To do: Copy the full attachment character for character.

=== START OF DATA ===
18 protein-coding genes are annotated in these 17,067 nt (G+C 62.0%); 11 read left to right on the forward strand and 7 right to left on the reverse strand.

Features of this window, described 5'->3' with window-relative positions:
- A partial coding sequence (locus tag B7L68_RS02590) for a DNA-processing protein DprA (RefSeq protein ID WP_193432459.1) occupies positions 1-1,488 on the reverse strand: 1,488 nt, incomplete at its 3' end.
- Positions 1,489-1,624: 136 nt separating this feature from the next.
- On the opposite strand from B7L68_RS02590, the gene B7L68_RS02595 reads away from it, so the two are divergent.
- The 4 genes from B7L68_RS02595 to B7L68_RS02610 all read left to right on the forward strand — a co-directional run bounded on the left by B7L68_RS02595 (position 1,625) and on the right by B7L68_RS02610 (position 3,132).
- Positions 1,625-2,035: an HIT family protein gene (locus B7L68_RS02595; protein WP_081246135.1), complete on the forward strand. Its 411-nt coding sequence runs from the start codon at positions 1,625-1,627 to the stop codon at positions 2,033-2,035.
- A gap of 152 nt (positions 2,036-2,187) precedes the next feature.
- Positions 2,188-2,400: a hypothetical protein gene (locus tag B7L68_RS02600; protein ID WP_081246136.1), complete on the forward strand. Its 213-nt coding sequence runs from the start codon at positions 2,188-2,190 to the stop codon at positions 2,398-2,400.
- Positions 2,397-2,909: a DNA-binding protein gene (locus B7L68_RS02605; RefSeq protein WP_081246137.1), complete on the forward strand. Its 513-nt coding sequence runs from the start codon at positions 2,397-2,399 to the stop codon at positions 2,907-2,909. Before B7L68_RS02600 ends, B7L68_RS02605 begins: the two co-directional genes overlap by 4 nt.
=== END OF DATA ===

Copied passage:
18 protein-coding genes are annotated in these 17,067 nt (G+C 62.0%); 11 read left to right on the forward strand and 7 right to left on the reverse strand.

Features of this window, described 5'->3' with window-relative positions:
- A partial coding sequence (locus tag B7L68_RS02590) for a DNA-processing protein DprA (RefSeq protein ID WP_193432459.1) occupies positions 1-1,488 on the reverse strand: 1,488 nt, incomplete at its 3' end.
- Positions 1,489-1,624: 136 nt separating this feature from the next.
- On the opposite strand from B7L68_RS02590, the gene B7L68_RS02595 reads away from it, so the two are divergent.
- The 4 genes from B7L68_RS02595 to B7L68_RS02610 all read left to right on the forward strand — a co-directional run bounded on the left by B7L68_RS02595 (position 1,625) and on the right by B7L68_RS02610 (position 3,132).
- Positions 1,625-2,035: an HIT family protein gene (locus B7L68_RS02595; protein WP_081246135.1), complete on the forward strand. Its 411-nt coding sequence runs from the start codon at positions 1,625-1,627 to the stop codon at positions 2,033-2,035.
- A gap of 152 nt (positions 2,036-2,187) precedes the next feature.
- Positions 2,188-2,400: a hypothetical protein gene (locus tag B7L68_RS02600; protein ID WP_081246136.1), complete on the forward strand. Its 213-nt coding sequence runs from the start codon at positions 2,188-2,190 to the stop codon at positions 2,398-2,400.
- Positions 2,397-2,909: a DNA-binding protein gene (locus B7L68_RS02605; RefSeq protein WP_081246137.1), complete on the forward strand. Its 513-nt coding sequence runs from the start codon at positions 2,397-2,399 to the stop codon at positions 2,907-2,909. Before B7L68_RS02600 ends, B7L68_RS02605 begins: the two co-directional genes overlap by 4 nt.